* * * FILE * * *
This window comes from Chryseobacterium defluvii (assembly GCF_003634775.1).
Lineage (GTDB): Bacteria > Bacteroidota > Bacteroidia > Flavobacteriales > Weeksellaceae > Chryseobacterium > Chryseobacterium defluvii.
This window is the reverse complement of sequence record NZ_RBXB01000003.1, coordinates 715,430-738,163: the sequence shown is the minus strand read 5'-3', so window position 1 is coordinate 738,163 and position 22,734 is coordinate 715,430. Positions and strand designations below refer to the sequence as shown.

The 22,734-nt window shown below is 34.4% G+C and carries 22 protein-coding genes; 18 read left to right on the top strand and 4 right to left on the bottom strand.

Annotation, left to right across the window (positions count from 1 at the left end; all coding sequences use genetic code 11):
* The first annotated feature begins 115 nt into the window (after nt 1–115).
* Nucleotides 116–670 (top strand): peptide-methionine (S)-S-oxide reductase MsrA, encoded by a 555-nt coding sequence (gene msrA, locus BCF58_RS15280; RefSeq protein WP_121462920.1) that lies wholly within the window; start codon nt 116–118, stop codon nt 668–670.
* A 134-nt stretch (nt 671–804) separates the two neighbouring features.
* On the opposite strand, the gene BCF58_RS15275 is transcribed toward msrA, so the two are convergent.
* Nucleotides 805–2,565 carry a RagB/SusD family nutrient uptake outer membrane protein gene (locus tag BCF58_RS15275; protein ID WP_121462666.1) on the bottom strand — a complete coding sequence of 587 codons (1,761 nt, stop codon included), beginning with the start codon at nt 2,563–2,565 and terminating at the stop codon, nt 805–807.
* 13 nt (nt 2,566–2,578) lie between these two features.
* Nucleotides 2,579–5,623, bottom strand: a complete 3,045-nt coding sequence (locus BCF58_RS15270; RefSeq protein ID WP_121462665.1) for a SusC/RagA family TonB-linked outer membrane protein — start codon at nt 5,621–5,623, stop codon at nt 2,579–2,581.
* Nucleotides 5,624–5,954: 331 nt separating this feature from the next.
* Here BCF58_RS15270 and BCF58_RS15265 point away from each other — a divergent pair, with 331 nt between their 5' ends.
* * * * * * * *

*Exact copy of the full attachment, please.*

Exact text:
This window comes from Chryseobacterium defluvii (assembly GCF_003634775.1).
Lineage (GTDB): Bacteria > Bacteroidota > Bacteroidia > Flavobacteriales > Weeksellaceae > Chryseobacterium > Chryseobacterium defluvii.
This window is the reverse complement of sequence record NZ_RBXB01000003.1, coordinates 715,430-738,163: the sequence shown is the minus strand read 5'-3', so window position 1 is coordinate 738,163 and position 22,734 is coordinate 715,430. Positions and strand designations below refer to the sequence as shown.

The 22,734-nt window shown below is 34.4% G+C and carries 22 protein-coding genes; 18 read left to right on the top strand and 4 right to left on the bottom strand.

Annotation, left to right across the window (positions count from 1 at the left end; all coding sequences use genetic code 11):
* The first annotated feature begins 115 nt into the window (after nt 1–115).
* Nucleotides 116–670 (top strand): peptide-methionine (S)-S-oxide reductase MsrA, encoded by a 555-nt coding sequence (gene msrA, locus BCF58_RS15280; RefSeq protein WP_121462920.1) that lies wholly within the window; start codon nt 116–118, stop codon nt 668–670.
* A 134-nt stretch (nt 671–804) separates the two neighbouring features.
* On the opposite strand, the gene BCF58_RS15275 is transcribed toward msrA, so the two are convergent.
* Nucleotides 805–2,565 carry a RagB/SusD family nutrient uptake outer membrane protein gene (locus tag BCF58_RS15275; protein ID WP_121462666.1) on the bottom strand — a complete coding sequence of 587 codons (1,761 nt, stop codon included), beginning with the start codon at nt 2,563–2,565 and terminating at the stop codon, nt 805–807.
* 13 nt (nt 2,566–2,578) lie between these two features.
* Nucleotides 2,579–5,623, bottom strand: a complete 3,045-nt coding sequence (locus BCF58_RS15270; RefSeq protein ID WP_121462665.1) for a SusC/RagA family TonB-linked outer membrane protein — start codon at nt 5,621–5,623, stop codon at nt 2,579–2,581.
* Nucleotides 5,624–5,954: 331 nt separating this feature from the next.
* Here BCF58_RS15270 and BCF58_RS15265 point away from each other — a divergent pair, with 331 nt between their 5' ends.